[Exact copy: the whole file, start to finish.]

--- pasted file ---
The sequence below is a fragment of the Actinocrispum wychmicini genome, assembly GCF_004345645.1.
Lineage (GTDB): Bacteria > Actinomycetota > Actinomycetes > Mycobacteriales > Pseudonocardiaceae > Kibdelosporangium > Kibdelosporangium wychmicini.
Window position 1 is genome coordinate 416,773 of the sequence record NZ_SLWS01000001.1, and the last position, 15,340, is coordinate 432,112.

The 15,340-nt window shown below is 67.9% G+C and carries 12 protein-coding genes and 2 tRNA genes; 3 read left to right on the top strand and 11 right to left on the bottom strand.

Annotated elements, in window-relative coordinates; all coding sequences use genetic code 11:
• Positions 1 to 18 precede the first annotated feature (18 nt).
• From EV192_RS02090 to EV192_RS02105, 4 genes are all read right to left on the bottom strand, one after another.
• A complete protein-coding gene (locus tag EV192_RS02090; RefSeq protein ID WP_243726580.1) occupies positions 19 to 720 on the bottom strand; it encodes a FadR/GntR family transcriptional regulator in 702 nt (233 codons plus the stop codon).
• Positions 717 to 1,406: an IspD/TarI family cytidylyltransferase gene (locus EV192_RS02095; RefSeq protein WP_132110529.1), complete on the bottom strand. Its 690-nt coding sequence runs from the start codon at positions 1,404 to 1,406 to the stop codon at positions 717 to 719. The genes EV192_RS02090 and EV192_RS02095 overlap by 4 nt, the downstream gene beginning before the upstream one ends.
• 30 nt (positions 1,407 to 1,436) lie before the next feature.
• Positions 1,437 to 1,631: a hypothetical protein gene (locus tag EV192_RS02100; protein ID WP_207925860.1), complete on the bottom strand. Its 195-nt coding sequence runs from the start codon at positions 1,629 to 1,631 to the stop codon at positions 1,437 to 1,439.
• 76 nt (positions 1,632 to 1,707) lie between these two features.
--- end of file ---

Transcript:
The sequence below is a fragment of the Actinocrispum wychmicini genome, assembly GCF_004345645.1.
Lineage (GTDB): Bacteria > Actinomycetota > Actinomycetes > Mycobacteriales > Pseudonocardiaceae > Kibdelosporangium > Kibdelosporangium wychmicini.
Window position 1 is genome coordinate 416,773 of the sequence record NZ_SLWS01000001.1, and the last position, 15,340, is coordinate 432,112.

The 15,340-nt window shown below is 67.9% G+C and carries 12 protein-coding genes and 2 tRNA genes; 3 read left to right on the top strand and 11 right to left on the bottom strand.

Annotated elements, in window-relative coordinates; all coding sequences use genetic code 11:
• Positions 1 to 18 precede the first annotated feature (18 nt).
• From EV192_RS02090 to EV192_RS02105, 4 genes are all read right to left on the bottom strand, one after another.
• A complete protein-coding gene (locus tag EV192_RS02090; RefSeq protein ID WP_243726580.1) occupies positions 19 to 720 on the bottom strand; it encodes a FadR/GntR family transcriptional regulator in 702 nt (233 codons plus the stop codon).
• Positions 717 to 1,406: an IspD/TarI family cytidylyltransferase gene (locus EV192_RS02095; RefSeq protein WP_132110529.1), complete on the bottom strand. Its 690-nt coding sequence runs from the start codon at positions 1,404 to 1,406 to the stop codon at positions 717 to 719. The genes EV192_RS02090 and EV192_RS02095 overlap by 4 nt, the downstream gene beginning before the upstream one ends.
• 30 nt (positions 1,407 to 1,436) lie before the next feature.
• Positions 1,437 to 1,631: a hypothetical protein gene (locus tag EV192_RS02100; protein ID WP_207925860.1), complete on the bottom strand. Its 195-nt coding sequence runs from the start codon at positions 1,629 to 1,631 to the stop codon at positions 1,437 to 1,439.
• 76 nt (positions 1,632 to 1,707) lie between these two features.